Burntwick Island, Setting as Character in “Losing Lizzy: A Pride and Prejudice Vagary”

On Friday, we had a closer look at Deadman’s Island, and its part in the setting for Losing Lizzy: A Pride and Prejudice Vagary. Like Deadman’s Island, Burntwick can be found in the estuary of the River Medway in Kent. Although a little larger, also, like Deadman’s Island it is a flat area of marshland. It is approximate 1.2 miles long and two-thirds of a mile wide. It was once attached to the British mainland of Chetney Marshes. It formed the northernmost area of the Upchurch Parish. 

On the southern side of the estuary, it is separated by a narrow channel known as Stangate Creek. Just as was Deadman’s Island, Burntwick is crossed by several narrow tidal channels, meaning at high tide the island is separated into several smaller ones. 

In the late 18th and early 19th centuries, it was used as a quarantine base for disease-infected ships. The bodies of those who died were buried on Deadman’s Island, which lies about 2 miles to the east of Burntwick Island.

With the rise of custom duties in the late 18th Century, especially those on tea and spirits, the island was “claimed” by smugglers, specifically the North Kent Gang, as their staging ground. The North Kent Gang were known for their ruthlessness and for their ability to stymie the efforts of the excise men, meant to capture them. 

In 1820, two blockade officers confronted them uploading goods in Stangate Creek. The smugglers escaped, but one of the officers was seriously injured. Eventually, the members of the North Kent Gang—some 50 members in all—were captured. Three were executed on the Penenden Heath near Maidenstone. Fifteen were transported to Tasmania. When the import duties, which necessitated their activities, ended in 1831, smuggling in the area was nearly eradicated.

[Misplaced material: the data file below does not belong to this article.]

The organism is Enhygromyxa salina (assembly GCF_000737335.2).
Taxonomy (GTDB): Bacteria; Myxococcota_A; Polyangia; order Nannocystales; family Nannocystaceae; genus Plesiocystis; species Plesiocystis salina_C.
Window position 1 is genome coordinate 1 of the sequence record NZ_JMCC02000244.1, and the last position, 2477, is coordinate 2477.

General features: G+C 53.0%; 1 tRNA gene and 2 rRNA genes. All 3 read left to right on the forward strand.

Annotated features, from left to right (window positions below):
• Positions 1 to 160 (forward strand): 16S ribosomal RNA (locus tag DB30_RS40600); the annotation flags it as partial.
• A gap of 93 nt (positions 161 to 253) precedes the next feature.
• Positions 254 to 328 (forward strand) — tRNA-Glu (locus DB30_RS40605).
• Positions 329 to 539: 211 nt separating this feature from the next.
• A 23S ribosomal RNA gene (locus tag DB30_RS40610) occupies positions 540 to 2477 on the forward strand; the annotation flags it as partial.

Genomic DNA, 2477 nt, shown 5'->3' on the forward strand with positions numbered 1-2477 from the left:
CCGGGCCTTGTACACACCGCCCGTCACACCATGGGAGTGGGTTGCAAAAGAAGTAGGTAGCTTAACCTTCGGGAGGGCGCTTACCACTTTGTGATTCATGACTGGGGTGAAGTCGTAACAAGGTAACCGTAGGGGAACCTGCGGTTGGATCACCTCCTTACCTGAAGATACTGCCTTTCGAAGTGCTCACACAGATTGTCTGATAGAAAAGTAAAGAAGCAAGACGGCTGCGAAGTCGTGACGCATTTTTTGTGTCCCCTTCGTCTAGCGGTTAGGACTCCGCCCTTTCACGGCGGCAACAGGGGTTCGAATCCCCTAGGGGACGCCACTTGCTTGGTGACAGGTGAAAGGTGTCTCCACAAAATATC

Looking towards Sheppey 400ft above Burntwick island

According to History of Rainham, Kent Website: “Later in 1845 a ship’s surgeon named Sidney Bernard who served on H.M.S Rollo just off the coast of Sierra Leone in West Africa became associated with the island. The crew of another ship, H.M.S Éclair, contracted yellow fever and some of them died. Bernard’s ship was sent by the Royal Navy to assist and Bernard was appointed assistant surgeon on H.M.S Eclair to treat the sailors. The ship returned to England but the naval authorities, worried that the disease might spread to the general population, ordered the captain to moor the ship in Stangate Creek just off the Ham Green peninsular. The cargo was then transferred to one of two hulks permanently moored there and a naval cutter guarded the infected ship to prevent anyone going ashore. Sidney Bernard continued treating the crew but was unable to save them until he also contracted the disease and died aged 27 on October 9th 1845. He was buried on the island and his grave remains there today, maintained by the Royal Navy.

“During the 19th century the island became a dumping ground for refuse from London and even today the ground is covered with Victorian glass and crockery.